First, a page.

Kenyan users are reporting on social media that they are being signed up as members of political parties in the country without their knowledge or consent via the Office of the Registrar of Political Parties (ORPP).
Many are finding the developments baffling:
According to the Registrar of Political Parties (@ORPPKenya), I am a registered member of ANC. Eeerm, since when? Why? How? @anc_party how did I get on your membership roll and how do I get out? pic.twitter.com/KqcD53OBEH
— E. Chenze (@echenze) June 18, 2021
As of yet, there is no clear answer for why this is happening. Theories are running rampant on social media. Some users are claiming that information is being leaked via security breaches in Safaricom’s M-Pesa platform. Though this is a significantly far reach.
Techweez speculates that it may be due to Kenya’s lax data protection policies and historically “careless” handling of user information.
They write that it could be possible that hidden groups are accessing and recording user information on Kenya’s E-Citizen platform to increase the apparent reach of certain political parties. Notably, most users who are reporting registrations are being registered to the Jubilee Party and the Amani National Congress (ANC).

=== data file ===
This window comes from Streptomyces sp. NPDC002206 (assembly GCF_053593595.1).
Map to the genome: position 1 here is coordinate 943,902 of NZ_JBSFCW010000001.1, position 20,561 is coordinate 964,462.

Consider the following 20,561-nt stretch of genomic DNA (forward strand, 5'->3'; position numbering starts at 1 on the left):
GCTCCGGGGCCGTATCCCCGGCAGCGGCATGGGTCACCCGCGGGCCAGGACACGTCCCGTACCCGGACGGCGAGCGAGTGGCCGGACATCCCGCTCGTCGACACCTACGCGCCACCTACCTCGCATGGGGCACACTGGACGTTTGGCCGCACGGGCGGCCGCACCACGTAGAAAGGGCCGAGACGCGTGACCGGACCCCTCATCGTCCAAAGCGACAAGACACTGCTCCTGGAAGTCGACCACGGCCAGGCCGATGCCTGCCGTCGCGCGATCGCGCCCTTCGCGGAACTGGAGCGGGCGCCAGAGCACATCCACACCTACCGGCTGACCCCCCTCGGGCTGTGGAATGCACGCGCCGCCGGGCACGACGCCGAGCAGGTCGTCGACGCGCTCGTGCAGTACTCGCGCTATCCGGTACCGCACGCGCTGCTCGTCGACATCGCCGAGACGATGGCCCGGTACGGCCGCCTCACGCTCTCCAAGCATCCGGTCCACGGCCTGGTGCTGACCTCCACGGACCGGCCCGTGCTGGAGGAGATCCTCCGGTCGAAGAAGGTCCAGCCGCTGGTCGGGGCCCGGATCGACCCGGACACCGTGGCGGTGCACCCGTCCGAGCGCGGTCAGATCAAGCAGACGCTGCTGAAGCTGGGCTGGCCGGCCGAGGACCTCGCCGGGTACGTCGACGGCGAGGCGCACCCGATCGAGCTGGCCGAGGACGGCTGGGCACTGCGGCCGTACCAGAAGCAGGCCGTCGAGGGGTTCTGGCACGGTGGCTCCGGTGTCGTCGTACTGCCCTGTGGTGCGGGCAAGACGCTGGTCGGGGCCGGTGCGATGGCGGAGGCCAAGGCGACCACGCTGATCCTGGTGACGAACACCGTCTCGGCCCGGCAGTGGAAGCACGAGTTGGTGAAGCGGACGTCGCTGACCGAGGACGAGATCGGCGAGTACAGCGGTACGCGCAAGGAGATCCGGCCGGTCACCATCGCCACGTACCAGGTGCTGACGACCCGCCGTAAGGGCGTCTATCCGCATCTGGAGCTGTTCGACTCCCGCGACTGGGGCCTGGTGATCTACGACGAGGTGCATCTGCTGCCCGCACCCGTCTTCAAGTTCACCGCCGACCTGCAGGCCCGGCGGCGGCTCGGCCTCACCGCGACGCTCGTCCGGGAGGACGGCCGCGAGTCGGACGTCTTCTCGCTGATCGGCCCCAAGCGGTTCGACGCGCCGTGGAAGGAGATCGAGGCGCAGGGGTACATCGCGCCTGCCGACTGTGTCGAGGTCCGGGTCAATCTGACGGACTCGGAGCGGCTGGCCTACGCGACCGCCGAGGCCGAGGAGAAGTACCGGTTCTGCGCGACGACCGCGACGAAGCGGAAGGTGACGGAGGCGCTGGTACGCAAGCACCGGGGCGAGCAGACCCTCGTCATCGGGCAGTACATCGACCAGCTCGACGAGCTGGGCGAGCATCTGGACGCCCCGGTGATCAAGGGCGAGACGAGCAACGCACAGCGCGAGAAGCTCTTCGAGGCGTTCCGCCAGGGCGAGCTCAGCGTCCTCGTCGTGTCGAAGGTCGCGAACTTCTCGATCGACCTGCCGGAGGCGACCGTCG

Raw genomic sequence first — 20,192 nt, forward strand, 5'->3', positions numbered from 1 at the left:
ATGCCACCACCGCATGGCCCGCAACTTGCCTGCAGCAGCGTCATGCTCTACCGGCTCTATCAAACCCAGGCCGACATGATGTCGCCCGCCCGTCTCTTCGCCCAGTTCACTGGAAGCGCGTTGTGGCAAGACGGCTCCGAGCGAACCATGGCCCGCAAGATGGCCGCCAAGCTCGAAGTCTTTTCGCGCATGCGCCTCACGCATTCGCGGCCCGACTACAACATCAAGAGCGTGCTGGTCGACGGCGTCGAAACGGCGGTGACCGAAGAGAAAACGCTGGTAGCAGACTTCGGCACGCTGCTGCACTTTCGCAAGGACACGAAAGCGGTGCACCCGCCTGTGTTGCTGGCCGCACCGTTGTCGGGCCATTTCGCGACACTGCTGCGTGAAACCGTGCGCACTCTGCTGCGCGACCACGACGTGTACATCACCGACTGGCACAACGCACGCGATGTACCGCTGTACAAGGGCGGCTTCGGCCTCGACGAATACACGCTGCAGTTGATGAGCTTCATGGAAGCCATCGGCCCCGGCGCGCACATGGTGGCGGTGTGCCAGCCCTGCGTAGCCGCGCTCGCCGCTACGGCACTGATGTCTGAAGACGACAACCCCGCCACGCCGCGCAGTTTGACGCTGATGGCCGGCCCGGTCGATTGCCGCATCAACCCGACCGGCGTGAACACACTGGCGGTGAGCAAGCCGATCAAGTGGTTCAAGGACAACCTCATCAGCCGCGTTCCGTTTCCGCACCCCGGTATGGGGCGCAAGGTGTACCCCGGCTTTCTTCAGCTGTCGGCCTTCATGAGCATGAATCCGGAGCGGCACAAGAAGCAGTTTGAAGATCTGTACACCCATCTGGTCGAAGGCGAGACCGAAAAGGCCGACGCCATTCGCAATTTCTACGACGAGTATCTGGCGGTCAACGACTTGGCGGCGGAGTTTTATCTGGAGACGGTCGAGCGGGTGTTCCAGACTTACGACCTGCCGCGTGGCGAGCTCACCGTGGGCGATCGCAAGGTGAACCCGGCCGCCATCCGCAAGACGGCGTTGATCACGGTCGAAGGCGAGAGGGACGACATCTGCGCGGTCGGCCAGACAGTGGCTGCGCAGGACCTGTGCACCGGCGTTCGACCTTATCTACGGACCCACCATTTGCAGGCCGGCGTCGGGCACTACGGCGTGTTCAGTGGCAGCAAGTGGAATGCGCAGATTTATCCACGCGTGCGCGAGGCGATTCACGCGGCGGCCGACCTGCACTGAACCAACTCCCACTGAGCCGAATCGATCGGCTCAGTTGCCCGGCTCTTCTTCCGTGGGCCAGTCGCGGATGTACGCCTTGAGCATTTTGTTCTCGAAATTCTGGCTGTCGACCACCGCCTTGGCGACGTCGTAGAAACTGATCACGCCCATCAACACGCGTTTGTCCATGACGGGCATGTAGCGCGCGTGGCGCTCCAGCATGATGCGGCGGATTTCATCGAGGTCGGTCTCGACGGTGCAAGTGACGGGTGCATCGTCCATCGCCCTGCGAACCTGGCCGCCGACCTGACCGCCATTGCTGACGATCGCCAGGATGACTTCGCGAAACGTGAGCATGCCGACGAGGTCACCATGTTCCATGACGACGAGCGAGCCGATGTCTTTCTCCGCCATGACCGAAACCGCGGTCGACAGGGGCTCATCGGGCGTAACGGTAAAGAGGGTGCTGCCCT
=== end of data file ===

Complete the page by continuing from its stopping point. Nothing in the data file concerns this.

Though other parties are appearing for users as well, like the Orange Democratic Movement amongst others.
Techweez writes that the use of private data to wrongly record that individuals belong to certain political parties is not new in Kenya and that examples of this have occurred in the recent past as the country marks nearly two years since the Data Protection Bill was passed in 2019.
Considered a powerful platform created by the Jubilee Party, Kenya’s currently ruling party led by President Uhuru Kenyatta, E-Citizen is called “the gateway to all government services”.
The site allows Kenyans to access government services through mobile devices. Services including passport applications or booking a seat at a Huduma Centre, a government service delivery centre, for a function that requires a physical presence.
E-Citizen is also linked to services like accessing registration status for political parties. This may be where the issue is stemming from, but time will tell if this is a malfunction in the platform or a data breach.
Readers interested to see if their information has been used to register to a party without their consent can do so here. Note, only users already registered to E-Citizen can access the information.
By Luis Monzon
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